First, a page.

Especially eye-catching is Stefan Häfner’s City of the Future window sculpture, which is mounted on a rotating platform. The piece is an arresting introduction to The Museum of Everything: its organic simplicity is immediately appealing, whilst a closer inspection reveals microscopic details such as a television set just visible through the window of a block of flats.
…there is a definite sense of having fallen into the rabbit hole.
Since its first Exhibition in 2009, the Museum of Everything – which pioneers outsider art, this time exhibiting a number of works by artists with physical and psychological disabilities – has grown both in terms of reputation and in visitor numbers. However it is clear that Exhibition #4, which brings “the odd, the spectacular and the extraordinary” to one of London’s busiest high streets, aims to appeal to a more mainstream, less exclusive crowd. The organisers’ strategy has clearly worked: standing outside Selfridges, it is apparent that the carefully chosen window display is enough to grab the attention of Oxford Street’s busy shoppers, with several pedestrians stopping in their tracks to admire the artists’ handiwork.
The exhibition space itself is equally impressive: there is a definite sense of having fallen into the rabbit hole, with cut-away brick walls and staircases leading to nowhere. The feel is quaint and charming, while the art itself ranges from loud, exciting sculptures to impossibly intricate architectural designs. Especially impressive are William Scott’s huge canvasses, depicting an idealised version of his native San Francisco, in stark juxtaposition to his own impoverished childhood.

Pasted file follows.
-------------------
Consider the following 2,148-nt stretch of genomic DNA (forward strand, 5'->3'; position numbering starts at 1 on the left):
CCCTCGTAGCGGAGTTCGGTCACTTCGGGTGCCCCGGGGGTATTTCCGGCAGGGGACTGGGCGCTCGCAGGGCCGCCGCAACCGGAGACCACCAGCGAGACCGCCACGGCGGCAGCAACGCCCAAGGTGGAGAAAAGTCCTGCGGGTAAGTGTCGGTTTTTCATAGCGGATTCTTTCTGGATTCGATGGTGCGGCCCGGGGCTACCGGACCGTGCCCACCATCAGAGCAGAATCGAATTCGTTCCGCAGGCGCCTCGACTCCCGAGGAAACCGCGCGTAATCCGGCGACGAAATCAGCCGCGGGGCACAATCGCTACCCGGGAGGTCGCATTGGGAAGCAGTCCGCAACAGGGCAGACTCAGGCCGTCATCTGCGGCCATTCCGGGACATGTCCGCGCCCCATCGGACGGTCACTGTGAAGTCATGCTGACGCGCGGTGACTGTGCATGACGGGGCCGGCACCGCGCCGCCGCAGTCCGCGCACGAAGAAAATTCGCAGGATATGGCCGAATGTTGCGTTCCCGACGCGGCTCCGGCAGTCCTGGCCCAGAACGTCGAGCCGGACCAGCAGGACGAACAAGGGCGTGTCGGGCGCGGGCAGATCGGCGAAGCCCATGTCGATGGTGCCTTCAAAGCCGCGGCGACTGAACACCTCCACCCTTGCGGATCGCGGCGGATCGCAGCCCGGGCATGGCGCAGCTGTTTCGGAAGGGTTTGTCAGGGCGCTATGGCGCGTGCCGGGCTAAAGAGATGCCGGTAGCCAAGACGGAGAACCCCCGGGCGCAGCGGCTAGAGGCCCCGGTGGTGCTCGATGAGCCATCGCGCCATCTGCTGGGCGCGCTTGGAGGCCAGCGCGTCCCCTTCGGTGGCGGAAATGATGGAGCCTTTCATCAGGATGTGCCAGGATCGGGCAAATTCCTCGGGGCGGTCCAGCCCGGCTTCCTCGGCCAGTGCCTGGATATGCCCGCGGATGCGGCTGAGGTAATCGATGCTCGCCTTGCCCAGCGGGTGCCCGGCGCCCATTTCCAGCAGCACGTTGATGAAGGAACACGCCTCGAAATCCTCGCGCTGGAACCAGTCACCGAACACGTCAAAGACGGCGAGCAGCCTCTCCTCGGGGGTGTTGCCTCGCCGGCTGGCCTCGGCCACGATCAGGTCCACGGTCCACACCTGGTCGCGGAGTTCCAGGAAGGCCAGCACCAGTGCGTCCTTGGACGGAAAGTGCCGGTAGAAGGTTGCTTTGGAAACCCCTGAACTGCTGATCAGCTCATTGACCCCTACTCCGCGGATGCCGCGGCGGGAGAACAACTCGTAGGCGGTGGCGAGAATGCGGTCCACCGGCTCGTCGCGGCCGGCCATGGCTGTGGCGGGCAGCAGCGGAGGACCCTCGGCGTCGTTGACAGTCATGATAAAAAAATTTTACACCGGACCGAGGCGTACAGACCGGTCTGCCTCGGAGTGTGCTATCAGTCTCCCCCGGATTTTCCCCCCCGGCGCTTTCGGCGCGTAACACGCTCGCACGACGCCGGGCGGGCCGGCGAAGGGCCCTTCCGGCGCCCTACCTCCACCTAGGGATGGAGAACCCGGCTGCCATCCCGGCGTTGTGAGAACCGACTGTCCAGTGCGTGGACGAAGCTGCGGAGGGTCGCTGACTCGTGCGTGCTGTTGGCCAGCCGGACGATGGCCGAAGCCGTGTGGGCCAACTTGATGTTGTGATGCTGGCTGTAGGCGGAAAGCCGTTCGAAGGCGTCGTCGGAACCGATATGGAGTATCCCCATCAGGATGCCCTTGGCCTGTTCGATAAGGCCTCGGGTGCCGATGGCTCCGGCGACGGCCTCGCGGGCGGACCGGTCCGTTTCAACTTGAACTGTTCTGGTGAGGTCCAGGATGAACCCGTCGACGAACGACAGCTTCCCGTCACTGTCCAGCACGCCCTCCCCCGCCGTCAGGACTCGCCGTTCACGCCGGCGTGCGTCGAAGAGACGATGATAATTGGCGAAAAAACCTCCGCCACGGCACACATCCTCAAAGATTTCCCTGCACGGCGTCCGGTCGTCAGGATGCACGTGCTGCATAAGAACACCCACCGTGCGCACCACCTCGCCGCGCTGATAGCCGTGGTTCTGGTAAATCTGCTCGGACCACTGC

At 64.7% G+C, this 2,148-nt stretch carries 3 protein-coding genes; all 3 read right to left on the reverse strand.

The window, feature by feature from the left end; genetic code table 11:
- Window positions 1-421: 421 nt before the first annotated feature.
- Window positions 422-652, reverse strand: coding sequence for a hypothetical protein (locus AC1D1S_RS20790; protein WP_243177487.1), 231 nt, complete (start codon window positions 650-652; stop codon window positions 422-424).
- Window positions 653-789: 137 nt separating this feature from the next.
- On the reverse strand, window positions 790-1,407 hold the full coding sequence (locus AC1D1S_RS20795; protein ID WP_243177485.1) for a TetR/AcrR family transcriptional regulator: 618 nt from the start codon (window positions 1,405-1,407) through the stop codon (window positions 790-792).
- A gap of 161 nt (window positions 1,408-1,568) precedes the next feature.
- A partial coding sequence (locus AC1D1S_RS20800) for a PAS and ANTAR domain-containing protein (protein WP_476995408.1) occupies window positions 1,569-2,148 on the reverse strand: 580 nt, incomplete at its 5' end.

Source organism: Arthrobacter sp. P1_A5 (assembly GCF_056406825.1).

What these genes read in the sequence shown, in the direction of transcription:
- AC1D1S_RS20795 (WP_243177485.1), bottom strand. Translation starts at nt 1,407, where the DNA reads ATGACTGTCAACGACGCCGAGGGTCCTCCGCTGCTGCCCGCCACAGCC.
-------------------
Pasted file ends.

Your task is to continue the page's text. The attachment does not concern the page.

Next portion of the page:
“The epic battle between the artist and her body…”
Throughout the exhibition are short film installations that show the artists at work. This is a particularly important and enlightening feature, as it reveals the clearly beneficial and therapeutic nature of art to these individuals. The short film that accompanies Marianne Schipaanboord’s work is a good example of this, perfectly demonstrating how “The epic battle between the artist and her body are all but forgotten in the delicate watercolour fragments which diarise her world-class work.”
It must be said that at times the assault of colours and the accompanying sounds to Exhibition #4 make it difficult to take it all in. The limited amount of space available in Selfridges’ Ultralounge means that the works frequently appear to be jostling for room, and there are no clear boundaries between one artist’s works and the next. However, to criticise this excessively would be to take away from the fact that by displaying Exhibition #4 in one of London’s busiest department stores the organisers have been able to reach and inspire a far greater range of people than ever before.